McIntosh MC501 monoblock power amplifier Page 2
Unwrapping and getting comfortable
McIntosh's packaging is the best I've seen for electronics short of the custom-made Anvil-style cases provided by Halcro and Lamm's massive wooden crates. Each MC501 is bolted to a wooden plinth and a thick foam pad, then surrounded by foam packing within multiple heavy cardboard boxes. Even UPS might not be able to bang up one of these amps. The instruction manual is exemplary—it's easy to understand, and even includes welcome instructions on how to re-pack the brutes. Brutes they are: each MC501 weighs a truss-busting 105.5 lbs in its box and a barely more manageable 92 lbs out of it.
Styling is a smoothly modern update that remains true to Mac tradition: these amps look like something Bryan Ferry might own. A sleek front panel of black glass carries that gorgeous, remarkably informative power meter and two switches, one for On/Off/Remote turn-on, and one that turns off the meter's lights and selects its function—peak hold or real-time readout of watts. The switch legends and traditional McIntosh logo glow an almost tropical green, while the meter is illuminated in soft blue. Very sexy.
Around back are some large heatsinks and, at the top rearmost edge of the chassis, an AC power input, fuse, excellent-quality XLR (pin 2 hot) and RCA jacks, a selector to switch between inputs, and sockets for remote turn-on connections. The package is completed with three massive sets of WBT binding posts (they look identical to those used on the Nova Utopia speakers) for the Autoformer's 8, 4, and 2 ohm outputs.
The '501s were settled atop the usual Grand Prix Audio Monaco amplifier stands, and I used Siltech SPX-30 Classic power cables for the first part of auditioning. Some interesting things happened when Shunyata's Hydra 2 power conditioners arrived, with a matching set of Anaconda and Anaconda Vx power cables to run from wall to Hydra 2 to Mac (see Sidebar, "Shunyata Research Power Products"). Siltech SQ-110 Classic and Acoustic Zen Silver Reference interconnects saw principal duty, with Nordost Valhalla and Siltech LS-188 Classic speaker cables. During my time with them, the MC501s showed all the diva temperament and high-maintenance character of a pair of manhole covers—exactly what you'd expect from a Mac.
Much to my surprise, the '501s required surprisingly little break-in time, their performance changing barely at all within the first 100 hours or so. The only detectable changes of significance were that the overall dynamic response became a little more open across the spectrum, and the whole presentation sounded a bit more relaxed. This was a wonderful change from the usual lengthy break-in procedure required with a big solid-state amplifier.
A couple of other seldom-acknowledged facts: I gather that McIntosh products hold their value better than any others in the business. That the company has been around for 55 years is hugely reassuring, and their matchless reputation for reliability and standing behind their products has been earned over time for good reason.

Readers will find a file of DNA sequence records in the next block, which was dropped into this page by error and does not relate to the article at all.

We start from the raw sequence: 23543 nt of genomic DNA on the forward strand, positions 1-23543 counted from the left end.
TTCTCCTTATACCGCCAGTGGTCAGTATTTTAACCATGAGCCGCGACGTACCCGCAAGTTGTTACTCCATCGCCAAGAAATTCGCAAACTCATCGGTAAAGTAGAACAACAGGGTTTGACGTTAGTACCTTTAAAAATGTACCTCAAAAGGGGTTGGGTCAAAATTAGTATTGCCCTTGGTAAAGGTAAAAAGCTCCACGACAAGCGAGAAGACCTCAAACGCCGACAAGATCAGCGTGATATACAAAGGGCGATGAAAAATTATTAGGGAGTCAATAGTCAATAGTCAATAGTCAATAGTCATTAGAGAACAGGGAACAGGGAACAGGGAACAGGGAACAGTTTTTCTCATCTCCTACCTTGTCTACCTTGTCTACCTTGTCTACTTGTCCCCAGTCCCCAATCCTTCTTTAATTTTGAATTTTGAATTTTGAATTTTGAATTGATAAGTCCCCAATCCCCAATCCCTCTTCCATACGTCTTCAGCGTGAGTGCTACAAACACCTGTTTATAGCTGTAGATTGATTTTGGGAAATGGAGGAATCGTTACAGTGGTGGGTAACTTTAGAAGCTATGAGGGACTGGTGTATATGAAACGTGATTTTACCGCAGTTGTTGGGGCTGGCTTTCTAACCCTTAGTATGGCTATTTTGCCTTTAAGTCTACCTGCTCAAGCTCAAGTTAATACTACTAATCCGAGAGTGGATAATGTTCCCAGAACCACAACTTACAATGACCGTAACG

Rekindling the flame
Right from the get-go, the MC501s showed their basic character. From first listen, they exhibited sound that was totally relaxed yet completely controlled. They could easily manage mighty peaks with no apparent effort, and had superb bass control. The Nova Utopias demand an iron fist in a velvet glove for best sound below 60Hz, and the Macs handled those large ported woofers with ease.
The '501s' bass was something different from the norm of powerful solid-state amps. As John Atkinson observed on hearing the Macs in my system, they define the leading edge of bass transients in an especially lifelike way: to the ear, the transients of bass instruments are seemingly slower but no less precise than those of upper-midrange and treble instruments. The Macs perfectly captured this quality.
An industry friend burned me a copy of a demo disc he uses at shows, and one of the most impressive tracks on it is Eleanor McAvoy's "I've Got You to See Me Through," from her Yola CD (Market Square 113). Apart from being one of the finest grownup love songs I've heard in ages, it's exquisitely recorded, and the five-string bass guitar was fabulously convincing. Through the Macs, the bass rolled into the room—it didn't jump or snap into the space as if it were gated. Bass guitar should sound exactly so when played with the fingers rather than a pick. On the McAvoy track, it bloomed beautifully and was sensationally convincing, not to mention deep—the low C set loose objects abuzz in my room.
Listening to Steve Swallow's beautiful playing on the title track of Carla Bley's Nite-glo (LP, WATT 16) was very illuminating. Swallow plays with a heavily worn brass pick, and the minute scrape of the pick against the bass's strings was still there, though less highlighted and more of a piece with each note than with most other amps, particularly solid-state ones. The tautly drawn, relentlessly pulsing synth bass on Majestic 12's remix of Kelis' "Milkshake," from Ultra.Trance:3 (CD, Ultra UL1180-2), was waaay too cool on the Macs—one of the few things I've ever heard that actually made me want to get up and do the goofy-white-guy funky chicken.
Footnote 4: I shudder to think what kind of volume levels or catastrophic malfunction would be necessary to trigger the Power Guard. With the Focal-JMlab Nova Utopia Be loudspeakers, the meters seldom registered over 150W or so on peaks of immensely powerful music played at Stupid-Approved levels, and the MC501s' heatsinks never became more than slightly warm.—Paul Bolin